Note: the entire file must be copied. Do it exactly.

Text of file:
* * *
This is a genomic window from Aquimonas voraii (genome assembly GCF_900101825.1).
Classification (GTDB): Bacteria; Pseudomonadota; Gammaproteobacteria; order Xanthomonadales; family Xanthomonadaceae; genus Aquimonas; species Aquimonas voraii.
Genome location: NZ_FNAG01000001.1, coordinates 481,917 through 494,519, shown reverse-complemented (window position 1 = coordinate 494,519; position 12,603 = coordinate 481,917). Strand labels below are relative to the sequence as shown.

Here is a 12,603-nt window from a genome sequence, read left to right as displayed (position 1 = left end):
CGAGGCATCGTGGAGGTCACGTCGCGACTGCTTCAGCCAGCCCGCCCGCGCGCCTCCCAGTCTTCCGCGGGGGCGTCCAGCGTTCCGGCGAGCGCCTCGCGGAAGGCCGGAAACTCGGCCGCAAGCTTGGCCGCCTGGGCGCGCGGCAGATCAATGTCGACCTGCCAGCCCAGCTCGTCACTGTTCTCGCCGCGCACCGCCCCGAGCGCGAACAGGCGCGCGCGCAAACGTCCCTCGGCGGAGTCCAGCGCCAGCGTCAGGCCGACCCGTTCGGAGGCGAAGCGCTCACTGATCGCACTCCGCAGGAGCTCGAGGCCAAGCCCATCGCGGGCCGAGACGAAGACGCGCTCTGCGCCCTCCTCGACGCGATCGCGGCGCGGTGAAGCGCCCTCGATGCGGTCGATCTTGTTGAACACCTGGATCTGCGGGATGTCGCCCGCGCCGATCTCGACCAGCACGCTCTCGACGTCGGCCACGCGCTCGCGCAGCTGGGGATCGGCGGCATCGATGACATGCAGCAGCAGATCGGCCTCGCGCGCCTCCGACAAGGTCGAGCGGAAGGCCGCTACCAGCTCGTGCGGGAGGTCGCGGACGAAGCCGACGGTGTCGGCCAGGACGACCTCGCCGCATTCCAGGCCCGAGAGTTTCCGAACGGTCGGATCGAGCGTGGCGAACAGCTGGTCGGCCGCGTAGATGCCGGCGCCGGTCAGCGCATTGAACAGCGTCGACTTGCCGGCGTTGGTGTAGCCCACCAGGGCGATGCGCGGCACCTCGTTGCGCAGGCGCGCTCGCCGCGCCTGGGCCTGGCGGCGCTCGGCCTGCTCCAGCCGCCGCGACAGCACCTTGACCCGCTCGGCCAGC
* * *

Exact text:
This is a genomic window from Aquimonas voraii (genome assembly GCF_900101825.1).
Classification (GTDB): Bacteria; Pseudomonadota; Gammaproteobacteria; order Xanthomonadales; family Xanthomonadaceae; genus Aquimonas; species Aquimonas voraii.
Genome location: NZ_FNAG01000001.1, coordinates 481,917 through 494,519, shown reverse-complemented (window position 1 = coordinate 494,519; position 12,603 = coordinate 481,917). Strand labels below are relative to the sequence as shown.

Here is a 12,603-nt window from a genome sequence, read left to right as displayed (position 1 = left end):
CGAGGCATCGTGGAGGTCACGTCGCGACTGCTTCAGCCAGCCCGCCCGCGCGCCTCCCAGTCTTCCGCGGGGGCGTCCAGCGTTCCGGCGAGCGCCTCGCGGAAGGCCGGAAACTCGGCCGCAAGCTTGGCCGCCTGGGCGCGCGGCAGATCAATGTCGACCTGCCAGCCCAGCTCGTCACTGTTCTCGCCGCGCACCGCCCCGAGCGCGAACAGGCGCGCGCGCAAACGTCCCTCGGCGGAGTCCAGCGCCAGCGTCAGGCCGACCCGTTCGGAGGCGAAGCGCTCACTGATCGCACTCCGCAGGAGCTCGAGGCCAAGCCCATCGCGGGCCGAGACGAAGACGCGCTCTGCGCCCTCCTCGACGCGATCGCGGCGCGGTGAAGCGCCCTCGATGCGGTCGATCTTGTTGAACACCTGGATCTGCGGGATGTCGCCCGCGCCGATCTCGACCAGCACGCTCTCGACGTCGGCCACGCGCTCGCGCAGCTGGGGATCGGCGGCATCGATGACATGCAGCAGCAGATCGGCCTCGCGCGCCTCCGACAAGGTCGAGCGGAAGGCCGCTACCAGCTCGTGCGGGAGGTCGCGGACGAAGCCGACGGTGTCGGCCAGGACGACCTCGCCGCATTCCAGGCCCGAGAGTTTCCGAACGGTCGGATCGAGCGTGGCGAACAGCTGGTCGGCCGCGTAGATGCCGGCGCCGGTCAGCGCATTGAACAGCGTCGACTTGCCGGCGTTGGTGTAGCCCACCAGGGCGATGCGCGGCACCTCGTTGCGCAGGCGCGCTCGCCGCGCCTGGGCCTGGCGGCGCTCGGCCTGCTCCAGCCGCCGCGACAGCACCTTGACCCGCTCGGCCAGC